The private rented sector is broken, the Housing Bill should do more to fix it
Today the Housing and Planning Bill is being debated in the House of Commons. Whilst most of the attention so far has been on changes to social housing, the Bill is also parliament’s opportunity to fix the broken private rented sector. Three key findings from our research for Citizens Advice highlight why this problem can no longer be ignored.
4.4 million households now live in the private rented sector
In the last decade the number of households that rent privately has doubled from 2.2 million households to 4.4 million. Through choice or not, more and more people are living in the private rented sector instead of getting a mortgage.
With 1 in 5 households renting their home from a private landlord it is now more common than renting from the council or a housing association. And our research shows that the characteristics of private tenants has also transformed. It is no longer a niche tenure of young adult sharers. At 1.6 million there are twice as many households with children in the private rented sector than adult sharers (670,000).
Private rented homes are the most expensive and worst quality
Housing costs in the private rented sector are higher than other tenures. The average private rent is £765, almost double the average rent paid to social landlords (£409 per month). Even first time buyers spend less on housing (£702 per month). Overall the average private renter spends 43% of their income on rent.
But despite the higher cost of private rented housing, 17% contain a Category 1 hazard, which are problems that pose a serious threat to the health or safety to occupants’ safety. This compares to 12% of owner-occupied homes and 6% of social rented homes. Overall 700,000 private rented households live in unsafe housing in England.
Rogue landlords are reaping huge rewards for renting unsafe housing
At £650 per month the average cost of unsafe private rented housing is only £70 lower than the average for housing that does meet the minimum standard. And unsafe housing is not always at the lower end the market: over 100,000 households in unsafe homes pay rents of at least £900 per month. In total an estimated £5.4 billion was given in rent to landlords in 2013 for housing that was unsafe to occupy.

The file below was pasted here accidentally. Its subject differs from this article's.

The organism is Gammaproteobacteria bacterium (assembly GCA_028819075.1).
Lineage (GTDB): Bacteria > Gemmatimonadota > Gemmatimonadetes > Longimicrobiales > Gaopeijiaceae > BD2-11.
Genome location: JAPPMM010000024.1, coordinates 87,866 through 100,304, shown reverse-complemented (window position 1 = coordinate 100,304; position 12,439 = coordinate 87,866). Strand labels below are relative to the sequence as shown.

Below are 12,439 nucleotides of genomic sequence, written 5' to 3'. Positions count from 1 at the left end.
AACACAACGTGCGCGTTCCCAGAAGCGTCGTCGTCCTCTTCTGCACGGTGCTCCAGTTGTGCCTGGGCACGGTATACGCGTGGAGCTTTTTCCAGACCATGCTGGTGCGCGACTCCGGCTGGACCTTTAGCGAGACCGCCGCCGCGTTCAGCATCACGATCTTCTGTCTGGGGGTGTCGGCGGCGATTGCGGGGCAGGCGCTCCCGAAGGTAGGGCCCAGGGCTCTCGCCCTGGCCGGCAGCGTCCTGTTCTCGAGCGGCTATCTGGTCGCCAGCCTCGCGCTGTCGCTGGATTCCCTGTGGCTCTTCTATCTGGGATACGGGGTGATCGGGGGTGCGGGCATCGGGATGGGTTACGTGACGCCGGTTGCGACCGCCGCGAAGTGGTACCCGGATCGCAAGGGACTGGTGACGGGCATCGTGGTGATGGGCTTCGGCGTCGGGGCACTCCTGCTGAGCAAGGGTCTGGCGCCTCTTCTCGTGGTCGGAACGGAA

The rapid growth in this sector over the last decade, with no corresponding intervention to drive up standards, means that a wide range of households are paying a high price for housing that is unsafe: from low income households to highly-paid professionals and many families with children. Regulation of the private rented sector is currently weak and enforcement is poor. At present it is difficult for a private tenant to do anything about such poor conditions than find somewhere else to live, whilst the landlord can easily charge someone else to live in an unsafe home.
The Housing and Planning Bill 2015 offers a prime opportunity to improve the quality of private rented housing. The proposal in the Bill to enable tenants to seek a refund where their housing fails to meet lawful safety standards is needed and welcome. But the Bill needs to go further to ensure tenants are able to exercise these rights, by, for instance providing local authority backing and help with court fees. It’s time to rebalance the relationship between private renters with few housing options and landlords who are negligent of their tenants’ safety.